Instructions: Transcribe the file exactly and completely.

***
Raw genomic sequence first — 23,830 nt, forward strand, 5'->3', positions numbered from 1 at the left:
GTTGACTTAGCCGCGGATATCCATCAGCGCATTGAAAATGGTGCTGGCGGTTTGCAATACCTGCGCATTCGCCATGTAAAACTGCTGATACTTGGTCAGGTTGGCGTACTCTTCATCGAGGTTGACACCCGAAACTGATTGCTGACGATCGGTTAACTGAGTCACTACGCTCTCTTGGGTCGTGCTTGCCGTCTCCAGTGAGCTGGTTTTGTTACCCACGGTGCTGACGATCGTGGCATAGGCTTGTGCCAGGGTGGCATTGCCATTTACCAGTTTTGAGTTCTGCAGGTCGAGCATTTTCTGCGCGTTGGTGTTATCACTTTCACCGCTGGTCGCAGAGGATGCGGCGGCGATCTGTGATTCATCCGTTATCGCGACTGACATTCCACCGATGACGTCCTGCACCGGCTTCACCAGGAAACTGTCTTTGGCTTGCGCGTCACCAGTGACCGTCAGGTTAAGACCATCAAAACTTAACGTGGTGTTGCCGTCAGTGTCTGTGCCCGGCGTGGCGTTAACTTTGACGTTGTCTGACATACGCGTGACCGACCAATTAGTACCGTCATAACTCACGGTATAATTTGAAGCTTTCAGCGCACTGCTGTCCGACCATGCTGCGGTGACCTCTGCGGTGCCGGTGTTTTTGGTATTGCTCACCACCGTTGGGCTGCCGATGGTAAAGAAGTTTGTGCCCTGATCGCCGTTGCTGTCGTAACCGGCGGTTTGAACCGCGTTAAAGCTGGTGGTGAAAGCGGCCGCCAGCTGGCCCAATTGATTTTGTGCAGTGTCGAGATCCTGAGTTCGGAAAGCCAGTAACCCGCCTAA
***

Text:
Raw genomic sequence first — 23,830 nt, forward strand, 5'->3', positions numbered from 1 at the left:
GTTGACTTAGCCGCGGATATCCATCAGCGCATTGAAAATGGTGCTGGCGGTTTGCAATACCTGCGCATTCGCCATGTAAAACTGCTGATACTTGGTCAGGTTGGCGTACTCTTCATCGAGGTTGACACCCGAAACTGATTGCTGACGATCGGTTAACTGAGTCACTACGCTCTCTTGGGTCGTGCTTGCCGTCTCCAGTGAGCTGGTTTTGTTACCCACGGTGCTGACGATCGTGGCATAGGCTTGTGCCAGGGTGGCATTGCCATTTACCAGTTTTGAGTTCTGCAGGTCGAGCATTTTCTGCGCGTTGGTGTTATCACTTTCACCGCTGGTCGCAGAGGATGCGGCGGCGATCTGTGATTCATCCGTTATCGCGACTGACATTCCACCGATGACGTCCTGCACCGGCTTCACCAGGAAACTGTCTTTGGCTTGCGCGTCACCAGTGACCGTCAGGTTAAGACCATCAAAACTTAACGTGGTGTTGCCGTCAGTGTCTGTGCCCGGCGTGGCGTTAACTTTGACGTTGTCTGACATACGCGTGACCGACCAATTAGTACCGTCATAACTCACGGTATAATTTGAAGCTTTCAGCGCACTGCTGTCCGACCATGCTGCGGTGACCTCTGCGGTGCCGGTGTTTTTGGTATTGCTCACCACCGTTGGGCTGCCGATGGTAAAGAAGTTTGTGCCCTGATCGCCGTTGCTGTCGTAACCGGCGGTTTGAACCGCGTTAAAGCTGGTGGTGAAAGCGGCCGCCAGCTGGCCCAATTGATTTTGTGCAGTGTCGAGATCCTGAGTTCGGAAAGCCAGTAACCCGCCTAA